A few weeks ago, Peter Dutton expressed the view that Turnbull didn’t have a “political bone in his body”. While political commentary tends to be about politics, I’m often more interested in the subtext behind any comment that a politician makes.
I mean, are we meant to conclude that this is a bad thing and that members of Parliament are meant to be composed of poltical bones? Are we also meant to presume that Peter Dutton considers himself to have lots and lots of political bones? If so, where were they buried when he stuffed up his leadership challenge? Or when he was Health Minister? Or well, just about every time he opens his mouth?
As I’ve written before, there are basically two ways to approach politics. One is to do whatever is necessary to win power because, with power, one can do what one really wants to do. The danger with this approach is that one keeps adapting and changing to win power and one forgets to actually do what one really wanted to do in the first place. The second approach is to change the narrative so that your opponents end up doing some of the things you wanted in order to be elected. This is usually the prefered tactic of a minor party with very little chance of winning, but sometimes a major party can shift the framing so that their opponent feels that they can’t actually oppose them. Take Kim Beasley’s speech about “The Tampa”, for example. Or Budget surpluses. You’d be a brave Labor leader to say that we actually need a deficit at the moment.
All of which brings me to Donald Trump.
When Donald Trump was elected, there were a lot of surprised people. I was one. I remember writing a few things that were critical of him. A couple of people jumped on me and asked how I could be so supportive of that war-monger Hillary. I checked what I had written and I can find absolutely nothing where I supported Clinton. Apparently, this was a binary thing where if you were critical of Trump, you must be a flag waving supporter of the United States. My surprise wasn’t because I thought that Hillary was great or that Obama had been perfect and a great force for positive change. My surprise was that a person who was so clearly ill-equipped for the job, both intellectually and personally, actually won.
If I’d thought about it, I probably shouldn’t be surprised. People like easy answers to wicked problems and Trump was promising easy answers. “Don’t like drugs or immigrants? Simple, we’ll build a wall!” Now, those middle-class elites like me might want to argue that there’s very little point in building a wall on side of your country only, but if you’ve managed to convince people that all the bad things are coming from the south, then the wall only needs to be built on that side. Ok, it doesn’t solve the problem of people tunnelling underneath or sailing round it, but nobody was arguing that the wall needed to be longer and deeper, so Trump’s solution sounds ok if you say it quickly.
Of course, this makes me sound like Hillary Clinton calling Trump voters “the deplorables”. Many people voted for Trump for the same reason that people vote for anybody – or indeed, why snake oil salesmen have been so effective over the years: He offered HOPE.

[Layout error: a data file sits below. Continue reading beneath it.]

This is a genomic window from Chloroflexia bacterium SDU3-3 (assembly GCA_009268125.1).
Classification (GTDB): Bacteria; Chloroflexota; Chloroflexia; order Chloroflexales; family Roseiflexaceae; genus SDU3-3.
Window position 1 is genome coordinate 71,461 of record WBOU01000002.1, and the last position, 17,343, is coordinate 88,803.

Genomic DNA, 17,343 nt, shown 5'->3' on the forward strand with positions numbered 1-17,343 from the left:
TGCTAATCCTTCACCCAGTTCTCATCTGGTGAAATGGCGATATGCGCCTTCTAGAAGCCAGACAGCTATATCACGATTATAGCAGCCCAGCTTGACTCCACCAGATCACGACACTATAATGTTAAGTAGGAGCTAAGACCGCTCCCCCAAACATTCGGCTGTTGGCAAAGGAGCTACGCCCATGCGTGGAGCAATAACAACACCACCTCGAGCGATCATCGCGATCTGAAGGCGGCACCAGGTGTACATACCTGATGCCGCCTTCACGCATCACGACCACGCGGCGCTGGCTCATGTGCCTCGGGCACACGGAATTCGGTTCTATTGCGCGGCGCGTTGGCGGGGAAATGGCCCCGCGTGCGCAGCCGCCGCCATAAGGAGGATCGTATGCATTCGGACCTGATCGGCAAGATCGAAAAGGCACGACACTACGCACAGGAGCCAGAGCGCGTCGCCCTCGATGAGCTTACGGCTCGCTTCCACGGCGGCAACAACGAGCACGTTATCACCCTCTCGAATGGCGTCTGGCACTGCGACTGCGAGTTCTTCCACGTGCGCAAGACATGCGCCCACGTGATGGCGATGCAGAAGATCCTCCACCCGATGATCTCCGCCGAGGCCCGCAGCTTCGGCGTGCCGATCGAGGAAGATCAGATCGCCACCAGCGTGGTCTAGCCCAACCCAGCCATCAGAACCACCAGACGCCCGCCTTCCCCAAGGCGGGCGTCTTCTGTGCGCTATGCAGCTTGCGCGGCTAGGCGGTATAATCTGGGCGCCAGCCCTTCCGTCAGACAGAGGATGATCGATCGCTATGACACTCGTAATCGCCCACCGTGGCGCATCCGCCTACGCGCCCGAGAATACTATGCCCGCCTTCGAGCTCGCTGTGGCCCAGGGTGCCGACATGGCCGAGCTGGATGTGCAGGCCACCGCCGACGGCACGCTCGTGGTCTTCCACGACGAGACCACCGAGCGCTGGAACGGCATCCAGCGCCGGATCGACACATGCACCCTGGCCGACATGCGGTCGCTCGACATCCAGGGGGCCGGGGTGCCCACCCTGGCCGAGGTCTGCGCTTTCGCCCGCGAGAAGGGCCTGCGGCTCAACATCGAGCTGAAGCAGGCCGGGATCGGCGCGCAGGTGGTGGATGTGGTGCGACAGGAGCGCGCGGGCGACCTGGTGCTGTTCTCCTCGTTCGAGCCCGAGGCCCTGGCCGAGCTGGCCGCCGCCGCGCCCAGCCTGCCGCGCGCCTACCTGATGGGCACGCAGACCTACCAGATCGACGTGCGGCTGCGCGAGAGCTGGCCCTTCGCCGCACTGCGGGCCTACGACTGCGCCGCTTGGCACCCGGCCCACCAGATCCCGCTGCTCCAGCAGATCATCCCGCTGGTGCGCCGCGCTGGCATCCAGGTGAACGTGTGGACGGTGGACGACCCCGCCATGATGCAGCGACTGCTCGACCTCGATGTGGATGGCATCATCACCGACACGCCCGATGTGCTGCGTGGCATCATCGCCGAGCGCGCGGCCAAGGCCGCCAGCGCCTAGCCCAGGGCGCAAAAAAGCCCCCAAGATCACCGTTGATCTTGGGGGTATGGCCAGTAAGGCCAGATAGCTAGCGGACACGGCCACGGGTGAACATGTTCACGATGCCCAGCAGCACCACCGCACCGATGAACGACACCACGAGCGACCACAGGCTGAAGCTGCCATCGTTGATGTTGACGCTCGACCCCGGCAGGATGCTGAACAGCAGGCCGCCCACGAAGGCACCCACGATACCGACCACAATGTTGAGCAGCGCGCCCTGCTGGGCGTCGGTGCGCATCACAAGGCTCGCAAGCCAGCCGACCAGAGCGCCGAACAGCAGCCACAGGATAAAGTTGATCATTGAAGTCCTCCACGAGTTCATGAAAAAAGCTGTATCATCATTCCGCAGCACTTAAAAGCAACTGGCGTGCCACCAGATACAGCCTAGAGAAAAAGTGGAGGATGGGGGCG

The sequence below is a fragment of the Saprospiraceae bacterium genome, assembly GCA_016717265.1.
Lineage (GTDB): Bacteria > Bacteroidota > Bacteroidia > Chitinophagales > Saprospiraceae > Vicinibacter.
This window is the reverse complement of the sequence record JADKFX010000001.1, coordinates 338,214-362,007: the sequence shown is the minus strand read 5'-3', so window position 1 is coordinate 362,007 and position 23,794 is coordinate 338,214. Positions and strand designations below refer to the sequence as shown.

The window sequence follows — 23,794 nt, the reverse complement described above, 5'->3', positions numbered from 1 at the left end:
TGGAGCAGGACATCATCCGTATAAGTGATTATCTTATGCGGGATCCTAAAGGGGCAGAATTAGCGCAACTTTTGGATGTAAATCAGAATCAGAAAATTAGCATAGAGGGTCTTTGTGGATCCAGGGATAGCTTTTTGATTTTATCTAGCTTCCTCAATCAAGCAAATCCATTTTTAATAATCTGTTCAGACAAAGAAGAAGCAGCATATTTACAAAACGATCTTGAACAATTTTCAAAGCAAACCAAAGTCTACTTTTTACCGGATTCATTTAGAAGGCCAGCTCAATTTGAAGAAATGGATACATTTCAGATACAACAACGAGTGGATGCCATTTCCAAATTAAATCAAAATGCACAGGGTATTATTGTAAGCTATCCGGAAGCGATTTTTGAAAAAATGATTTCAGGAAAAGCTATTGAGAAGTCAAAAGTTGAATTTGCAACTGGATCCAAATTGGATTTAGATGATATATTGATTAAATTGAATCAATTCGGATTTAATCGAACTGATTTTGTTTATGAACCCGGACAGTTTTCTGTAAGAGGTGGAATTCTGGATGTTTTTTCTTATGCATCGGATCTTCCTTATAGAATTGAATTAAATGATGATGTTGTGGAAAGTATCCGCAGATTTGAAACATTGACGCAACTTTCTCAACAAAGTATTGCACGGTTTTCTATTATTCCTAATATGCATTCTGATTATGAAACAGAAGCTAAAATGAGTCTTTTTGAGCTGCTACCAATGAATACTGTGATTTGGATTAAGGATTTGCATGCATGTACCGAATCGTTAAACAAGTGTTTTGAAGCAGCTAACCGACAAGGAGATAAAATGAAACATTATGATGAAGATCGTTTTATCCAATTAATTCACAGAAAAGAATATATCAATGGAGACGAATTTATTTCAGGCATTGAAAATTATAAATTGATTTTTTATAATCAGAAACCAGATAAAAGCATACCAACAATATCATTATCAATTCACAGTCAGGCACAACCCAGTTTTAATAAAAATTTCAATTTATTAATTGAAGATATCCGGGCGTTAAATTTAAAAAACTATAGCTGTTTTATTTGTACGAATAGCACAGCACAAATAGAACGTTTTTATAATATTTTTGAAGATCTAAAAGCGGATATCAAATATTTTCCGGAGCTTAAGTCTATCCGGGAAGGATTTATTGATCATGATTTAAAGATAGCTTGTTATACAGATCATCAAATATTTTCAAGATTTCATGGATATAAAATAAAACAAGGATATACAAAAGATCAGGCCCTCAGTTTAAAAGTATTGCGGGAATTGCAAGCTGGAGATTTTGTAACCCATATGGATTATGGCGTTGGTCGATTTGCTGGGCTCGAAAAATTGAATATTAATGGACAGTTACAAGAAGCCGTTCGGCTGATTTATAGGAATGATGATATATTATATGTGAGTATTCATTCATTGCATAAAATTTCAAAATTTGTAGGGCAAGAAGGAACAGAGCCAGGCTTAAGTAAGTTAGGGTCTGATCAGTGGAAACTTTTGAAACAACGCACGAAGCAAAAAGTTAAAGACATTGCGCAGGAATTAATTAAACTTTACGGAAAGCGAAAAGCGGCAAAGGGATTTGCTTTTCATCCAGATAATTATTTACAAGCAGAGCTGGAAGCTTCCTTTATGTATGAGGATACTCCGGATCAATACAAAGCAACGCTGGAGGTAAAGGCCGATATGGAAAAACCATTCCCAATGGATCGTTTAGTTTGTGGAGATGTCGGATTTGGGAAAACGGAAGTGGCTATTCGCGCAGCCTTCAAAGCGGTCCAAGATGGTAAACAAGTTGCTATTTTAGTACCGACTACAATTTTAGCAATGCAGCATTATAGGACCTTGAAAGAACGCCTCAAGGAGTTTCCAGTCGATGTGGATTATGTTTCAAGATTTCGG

It’s fine to say, as some did, “Make America Great? America is great and it’s just offensive to say it isn’t.” If you’ve lost your job, or you’re struggling to make ends meet even though you have a fulltime job with both Amazon and the local fast food store, you know that something is wrong. When the narrative is just be grateful you have a roof over your head, and if you haven’t, well, that’s your fault because in this country anyone who tries hard enough will be successful, then a reality TV star who tells you that politics is broken and we need to drain the swamp sounds more appealing than all those other messages.
Of course, for the past fifty years we’ve been fed the narrative by business and economists that the good times are over, we need to tighten our belts and work harder, because it’s a competitive world and your payrise may cost you your job, so don’t complain, because things are tough. Ok, ok, business profits are soaring and the top executives now earn a much higher multiple of the average wage than they did in 1980, but you want the best person in the job or your company might be unprofitable and then you’d lose your job so just be grateful that we have Roger Superstar as CEO. Well, yes, he did nearly send the company broke with a couple of recent decisions, but that’s no reason not to give him the bonus even if it is more money than you’ll earn in the next twenty years.
So, as “The Financial Review” warns Bill Shorten about class warfare and the politics of envy, I have to laugh. Yes, its readers will all tut-tut and tell themselves that it’s big business that creates wealth and taxation is theft so shouldn’t we get a refund on the tax we don’t pay, the people struggling with their bills have already decided that something needs to change. Labor aren’t starting a class war; they’re simply describing it and suggesting that maybe we need to start looking after some of the wounded who’ve been ignored till now.
“Labor is all about higher taxes!” cry Scott and Josh, while crowing that next Budget they’ll take more in tax than they give back in services. “Lower energy prices are just around the corner,” announces the Coalition. “Good times are coming,” they tell us. “We’ve cleaned up the mess and stopped the boats. Not only that Australia Day will be celebrated by all and there’ll be dress codes and standards and everything will be just like it was when Menzies was a young bloke.”
But the electorate has been rubbing the snake oil on to the bits that really hurt ever since axing the carbon “tax” failed to make us all as rich as Tony promised.
The pain, it seems, hasn’t gone away.
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